Better Way: Give Teens a Chance to Succeed

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Here’s a great strategy two leaders arrived at to give troubled teens a chance to both learn and work without sacrificing anything. It’s a win-win model for education reform.

In the August 18th issue of Forbes, Christopher Helman tells the story of Georgia-based Southwire, a plant which recruits teens from among the lowest performers in the county’s school system,  to engage in meaningful work, while simultaneously completing High School. We’re talking about teens who are raising her own siblings, because her parents are deceased, or are on their own, now pregnant at 16 with parents were sent to prison on drug charges. With hope, these young people suddenly have goals, like “finish(ing) high school and get my diploma and hopefully go to college to get my nursing degree started.”  As one quality control 17 year old said: “I love working here. I used to work in fast food. The pay is better here and the atmosphere is much better.” Students work 4 hour shifts daily with starting pay at $8 per hour.

The program is called “12 for Life”; the idea: finish 12th grade as the first step toward a better life. Only students who do NOT have good attendance and good grades are eligible for this program enthusiastically supported by Stu Thorn, the CEO of Southwire, one of the world’s biggest wire manufacturers. Founded, in 2007. the kids work in the factory for part of the day and spend the rest in classrooms earning High school diplomas.

Since the launch of the program the district’s drop out rate plunged from 35% to 22%. A total of 851 kids have graduated, and 40% of them have gone to college! As Harvard Business school’s Jan Rivkin who has studied the program concludes, “ It’s a remarkable win-win-win. Students are graduating, the school system loves it, and the company makes money.”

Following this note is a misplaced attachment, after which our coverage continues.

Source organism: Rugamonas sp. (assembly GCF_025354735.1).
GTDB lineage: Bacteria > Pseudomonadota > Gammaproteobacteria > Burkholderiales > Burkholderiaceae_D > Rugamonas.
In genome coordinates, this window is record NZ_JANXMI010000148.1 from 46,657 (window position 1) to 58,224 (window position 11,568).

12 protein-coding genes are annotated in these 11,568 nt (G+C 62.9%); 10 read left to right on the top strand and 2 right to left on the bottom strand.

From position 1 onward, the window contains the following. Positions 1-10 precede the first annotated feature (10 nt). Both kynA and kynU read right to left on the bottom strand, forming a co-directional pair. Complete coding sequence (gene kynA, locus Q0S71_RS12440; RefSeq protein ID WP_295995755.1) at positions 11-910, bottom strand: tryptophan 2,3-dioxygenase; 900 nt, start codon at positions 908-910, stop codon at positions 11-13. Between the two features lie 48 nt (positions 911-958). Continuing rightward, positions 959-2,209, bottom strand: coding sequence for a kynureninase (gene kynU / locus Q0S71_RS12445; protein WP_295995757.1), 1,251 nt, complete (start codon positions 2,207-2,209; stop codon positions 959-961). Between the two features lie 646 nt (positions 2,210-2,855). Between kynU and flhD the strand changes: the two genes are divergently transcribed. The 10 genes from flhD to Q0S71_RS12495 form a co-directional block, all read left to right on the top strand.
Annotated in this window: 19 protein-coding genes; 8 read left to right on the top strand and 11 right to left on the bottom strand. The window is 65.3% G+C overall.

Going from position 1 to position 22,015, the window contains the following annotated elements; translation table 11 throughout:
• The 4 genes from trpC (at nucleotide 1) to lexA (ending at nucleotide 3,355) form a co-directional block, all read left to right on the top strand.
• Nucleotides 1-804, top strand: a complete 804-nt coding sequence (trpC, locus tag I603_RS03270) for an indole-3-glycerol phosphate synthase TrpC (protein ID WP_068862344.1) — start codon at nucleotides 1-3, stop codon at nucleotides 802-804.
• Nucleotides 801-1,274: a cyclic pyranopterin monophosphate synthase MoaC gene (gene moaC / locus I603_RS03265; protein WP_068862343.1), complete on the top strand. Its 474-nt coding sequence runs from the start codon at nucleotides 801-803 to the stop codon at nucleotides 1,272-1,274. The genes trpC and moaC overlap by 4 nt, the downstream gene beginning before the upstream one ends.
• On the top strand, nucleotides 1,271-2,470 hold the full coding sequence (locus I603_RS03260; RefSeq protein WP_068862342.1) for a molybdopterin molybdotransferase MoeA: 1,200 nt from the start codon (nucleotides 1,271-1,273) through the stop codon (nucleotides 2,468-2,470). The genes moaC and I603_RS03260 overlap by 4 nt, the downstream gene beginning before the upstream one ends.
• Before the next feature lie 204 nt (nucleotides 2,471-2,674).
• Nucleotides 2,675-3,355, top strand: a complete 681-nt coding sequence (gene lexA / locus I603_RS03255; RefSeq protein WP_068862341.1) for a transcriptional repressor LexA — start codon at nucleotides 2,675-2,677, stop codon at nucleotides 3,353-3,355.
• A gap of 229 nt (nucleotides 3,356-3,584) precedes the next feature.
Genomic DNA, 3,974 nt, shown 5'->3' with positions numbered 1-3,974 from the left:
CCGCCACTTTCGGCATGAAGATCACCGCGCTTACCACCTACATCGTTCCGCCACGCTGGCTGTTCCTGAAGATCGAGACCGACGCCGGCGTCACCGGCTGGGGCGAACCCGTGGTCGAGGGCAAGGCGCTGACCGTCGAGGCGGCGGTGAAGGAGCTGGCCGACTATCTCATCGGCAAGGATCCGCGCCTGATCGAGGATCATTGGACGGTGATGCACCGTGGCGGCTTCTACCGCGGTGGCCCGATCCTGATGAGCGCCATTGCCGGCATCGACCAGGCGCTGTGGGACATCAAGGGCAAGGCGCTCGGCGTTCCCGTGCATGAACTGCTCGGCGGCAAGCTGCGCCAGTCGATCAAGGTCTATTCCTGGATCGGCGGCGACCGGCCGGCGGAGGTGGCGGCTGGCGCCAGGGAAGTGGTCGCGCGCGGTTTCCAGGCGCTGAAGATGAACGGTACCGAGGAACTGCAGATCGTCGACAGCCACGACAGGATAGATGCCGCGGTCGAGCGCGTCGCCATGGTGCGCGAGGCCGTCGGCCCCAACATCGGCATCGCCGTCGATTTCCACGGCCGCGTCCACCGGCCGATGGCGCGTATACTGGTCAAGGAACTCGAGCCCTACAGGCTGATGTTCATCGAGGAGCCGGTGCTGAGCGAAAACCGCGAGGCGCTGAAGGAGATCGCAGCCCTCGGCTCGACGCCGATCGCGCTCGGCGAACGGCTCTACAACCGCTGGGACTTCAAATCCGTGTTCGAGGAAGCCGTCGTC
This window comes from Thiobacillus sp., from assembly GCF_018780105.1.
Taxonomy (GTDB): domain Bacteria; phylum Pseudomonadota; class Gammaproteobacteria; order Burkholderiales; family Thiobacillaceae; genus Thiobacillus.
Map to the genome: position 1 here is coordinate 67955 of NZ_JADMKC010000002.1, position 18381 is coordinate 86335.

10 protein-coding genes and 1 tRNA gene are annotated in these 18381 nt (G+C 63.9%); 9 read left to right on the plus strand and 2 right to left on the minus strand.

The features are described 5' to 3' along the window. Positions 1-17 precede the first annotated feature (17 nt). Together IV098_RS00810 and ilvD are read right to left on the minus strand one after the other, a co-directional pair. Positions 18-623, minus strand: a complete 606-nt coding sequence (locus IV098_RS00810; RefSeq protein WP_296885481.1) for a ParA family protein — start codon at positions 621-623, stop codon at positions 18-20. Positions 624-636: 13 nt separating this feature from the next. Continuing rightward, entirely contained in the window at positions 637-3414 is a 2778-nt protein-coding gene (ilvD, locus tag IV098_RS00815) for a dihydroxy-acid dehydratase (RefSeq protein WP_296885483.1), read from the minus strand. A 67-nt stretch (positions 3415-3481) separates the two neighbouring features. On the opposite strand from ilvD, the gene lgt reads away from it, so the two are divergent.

Southwire was started in 1937 and today has $5.5 B in sales, and operates 20 factories in the US and Mexico. Indeed, Southwire invested $4M to get the program started, including $2.4M to buy the building and $700,000 to build out the classrooms. The school district contributes teachers and transportation. Southwire expects to generate $1.7 M in pretax profit.

Why did the company begin this program some seven years ago? Because the school systems have gotten away from teaching vocational training and focused on getting them into college, which really doesn’t meet the needs of many kids whose circumstances have torn large holes in the traditional social fabric and they are falling through.  Georgia, in its wisdom, is no spurring other manufacturers to replicate the success through the great Promise Partnership, a non profit that Thorn chairs. So far, 33 sites have smaller versions of the 12 for Life program.

Such programs clearly offer a Better Way to help these troubled teens have hope to pull themselves up and launch meaningful careers and lives.  What is your country, city, state doing to create win-win programs? What is YOUR company doing?  And, as Mentor Our Kids asks parents of all teenagers who wish their children could have meaningful internships – what are you doing within your own companies to help other teenagers?! Get involved and set an example.

And share with us other Better Way programs you know about!